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R&D investment in national and international agricultural research

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  • Pratt, Alejandro Nin
  • Fan, Shenggen

Abstract

This paper estimates required investment and its allocation among different regions to maximize agricultural output gains and poverty reduction. The analysis uses a social welfare function to simulate the optimal allocation of research and development (R&D) investment across developing regions (1) to maximize agricultural growth or (2) to maximize poverty reduction at the global level. Due to uncertainties of the parameters used, we conducted sensitivity analyses to evaluate the effect of different values of R&D and poverty elasticities on the optimal allocation of R&D investment across regions. Our simulation results are robust for a wide range of parameters and show that to maximize agricultural output growth in developing countries, R&D investment should be allocated mainly to Southeast Asia and South Asia, whereas to maximize poverty reduction, priority should be given to Sub-Saharan Africa and South Asia.

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Bibliographic Info

Paper provided by International Food Policy Research Institute (IFPRI) in its series IFPRI discussion papers with number 986.

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Date of creation: 2010
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Handle: RePEc:fpr:ifprid:986

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Keywords: Agriculture; Growth; optimization; Poverty; R&D investment;

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References

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  1. Barbara J. Craig & Philip G. Pardey & Johannes Roseboom, 1997. "International Productivity Patterns: Accounting for Input Quality, Infrastructure, and Research," American Journal of Agricultural Economics, Agricultural and Applied Economics Association, vol. 79(4), pages 1064-1076.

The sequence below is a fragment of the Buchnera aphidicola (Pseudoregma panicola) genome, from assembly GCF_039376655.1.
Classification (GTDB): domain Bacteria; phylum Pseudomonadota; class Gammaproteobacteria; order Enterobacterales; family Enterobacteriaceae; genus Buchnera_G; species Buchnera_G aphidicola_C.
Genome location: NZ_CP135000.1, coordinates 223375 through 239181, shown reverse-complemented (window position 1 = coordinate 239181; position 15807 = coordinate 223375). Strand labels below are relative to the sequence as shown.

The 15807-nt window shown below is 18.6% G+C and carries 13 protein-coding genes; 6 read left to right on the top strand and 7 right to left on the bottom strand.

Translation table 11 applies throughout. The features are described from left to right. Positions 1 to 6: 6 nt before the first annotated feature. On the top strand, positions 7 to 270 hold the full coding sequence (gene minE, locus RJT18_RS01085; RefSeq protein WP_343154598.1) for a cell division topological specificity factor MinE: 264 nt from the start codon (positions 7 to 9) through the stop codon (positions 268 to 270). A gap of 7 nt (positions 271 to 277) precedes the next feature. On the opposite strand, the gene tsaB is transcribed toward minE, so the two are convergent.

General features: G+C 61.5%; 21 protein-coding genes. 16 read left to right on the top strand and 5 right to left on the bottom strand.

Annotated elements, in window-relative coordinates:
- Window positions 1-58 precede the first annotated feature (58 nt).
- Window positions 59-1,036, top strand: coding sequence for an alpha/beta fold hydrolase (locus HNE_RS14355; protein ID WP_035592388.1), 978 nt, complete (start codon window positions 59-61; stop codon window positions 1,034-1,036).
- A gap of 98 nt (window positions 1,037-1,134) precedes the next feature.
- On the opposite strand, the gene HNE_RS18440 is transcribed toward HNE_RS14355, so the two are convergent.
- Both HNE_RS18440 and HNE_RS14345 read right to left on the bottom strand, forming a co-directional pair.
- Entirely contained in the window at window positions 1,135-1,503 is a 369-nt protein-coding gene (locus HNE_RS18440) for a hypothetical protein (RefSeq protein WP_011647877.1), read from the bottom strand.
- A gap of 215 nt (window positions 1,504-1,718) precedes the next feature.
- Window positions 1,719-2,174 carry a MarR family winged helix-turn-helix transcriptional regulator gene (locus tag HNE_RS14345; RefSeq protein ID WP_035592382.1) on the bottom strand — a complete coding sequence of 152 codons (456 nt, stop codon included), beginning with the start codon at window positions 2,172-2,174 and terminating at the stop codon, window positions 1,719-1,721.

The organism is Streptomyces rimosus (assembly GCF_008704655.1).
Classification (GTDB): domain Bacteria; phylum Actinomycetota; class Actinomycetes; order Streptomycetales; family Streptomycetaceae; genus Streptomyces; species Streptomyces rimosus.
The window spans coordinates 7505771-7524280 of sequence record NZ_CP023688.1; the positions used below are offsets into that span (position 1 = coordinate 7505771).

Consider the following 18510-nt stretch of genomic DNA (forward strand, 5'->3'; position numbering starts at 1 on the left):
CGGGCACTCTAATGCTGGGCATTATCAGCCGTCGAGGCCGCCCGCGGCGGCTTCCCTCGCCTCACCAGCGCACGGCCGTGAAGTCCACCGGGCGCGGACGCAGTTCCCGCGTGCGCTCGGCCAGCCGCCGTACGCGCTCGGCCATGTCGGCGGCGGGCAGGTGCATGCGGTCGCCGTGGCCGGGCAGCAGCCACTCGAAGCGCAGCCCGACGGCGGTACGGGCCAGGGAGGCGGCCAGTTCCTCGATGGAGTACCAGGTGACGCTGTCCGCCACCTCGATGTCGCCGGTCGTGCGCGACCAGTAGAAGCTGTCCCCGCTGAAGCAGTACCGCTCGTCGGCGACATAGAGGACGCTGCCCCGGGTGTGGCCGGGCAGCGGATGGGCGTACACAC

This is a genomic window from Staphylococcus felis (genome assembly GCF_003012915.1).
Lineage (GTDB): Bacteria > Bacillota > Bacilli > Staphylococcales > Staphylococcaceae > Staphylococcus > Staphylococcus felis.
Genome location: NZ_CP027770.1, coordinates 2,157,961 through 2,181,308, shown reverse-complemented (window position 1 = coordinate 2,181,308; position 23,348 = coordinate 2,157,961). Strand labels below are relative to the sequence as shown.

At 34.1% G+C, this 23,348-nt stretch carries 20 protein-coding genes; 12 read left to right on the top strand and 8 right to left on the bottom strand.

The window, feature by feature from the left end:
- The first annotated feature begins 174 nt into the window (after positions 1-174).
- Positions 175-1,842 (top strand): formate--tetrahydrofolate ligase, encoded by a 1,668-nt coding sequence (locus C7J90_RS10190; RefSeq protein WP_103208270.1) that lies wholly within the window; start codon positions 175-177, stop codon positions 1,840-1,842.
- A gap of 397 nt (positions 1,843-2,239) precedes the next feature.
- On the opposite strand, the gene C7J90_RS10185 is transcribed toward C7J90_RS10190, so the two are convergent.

2. Harrison, Glenn W & Vinod, H D, 1992. "The Sensitivity Analysis of Applied General Equilibrium Models: Completely Randomized Factorial Sampling Designs," The Review of Economics and Statistics, MIT Press, vol. 74(2), pages 357-62, May.
  3. McCarl, Bruce A., 1992. "Mathematical Programming For Resource Policy Appraisal Under Multiple Objectives," Working Papers 11888, Environmental and Natural Resources Policy Training Project.
  4. Evenson, Robert E. & Gollin, Douglas, 2007. "Contributions of National Agricultural Research Systems to Crop Productivity," Handbook of Agricultural Economics, Elsevier.
  5. Fan, Shenggan & Pardey, Philip G., 1997. "Research, productivity, and output growth in Chinese agriculture," Journal of Development Economics, Elsevier, vol. 53(1), pages 115-137, June.
  6. Pardey, Philip G. & Beintema, Nienke M. & Dehmer, Steven & Wood, Stanley, 2006. "Agricultural research: a growing global divide?," Food policy reports 17, International Food Policy Research Institute (IFPRI).
  7. Fan, Shenggen & Hazell, P. B. R. & Thorat, Sukhadeo, 1999. "Linkages between government spending, growth, and poverty in rural India:," Research reports 110, International Food Policy Research Institute (IFPRI).
  8. Shenggen Fan & Xiaobo Zhang & Sherman Robinson, 2003. "Structural Change and Economic Growth in China," Review of Development Economics, Wiley Blackwell, vol. 7(3), pages 360-377, 08.
  9. Fan, Shenggen & Zhang, Xiaobo & Rao, Neetha, 2004. "Public expenditure, growth, and poverty reduction in rural Uganda," DSGD discussion papers 4, International Food Policy Research Institute (IFPRI).
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Cited by:
  1. Kleinwechter, Ulrich, 2012. "Global impacts of targeted interventions in food security crops – the case of potatoes in developing countries," 2012 Conference, August 18-24, 2012, Foz do Iguacu, Brazil 125735, International Association of Agricultural Economists.
  2. Nin-Pratt, Alejandro & Johnson, Michael E. & Yu, Bingxin, 2012. "Improved performance of agriculture in Africa South of the Sahara: Taking off or bouncing back?," IFPRI discussion papers 1224, International Food Policy Research Institute (IFPRI).

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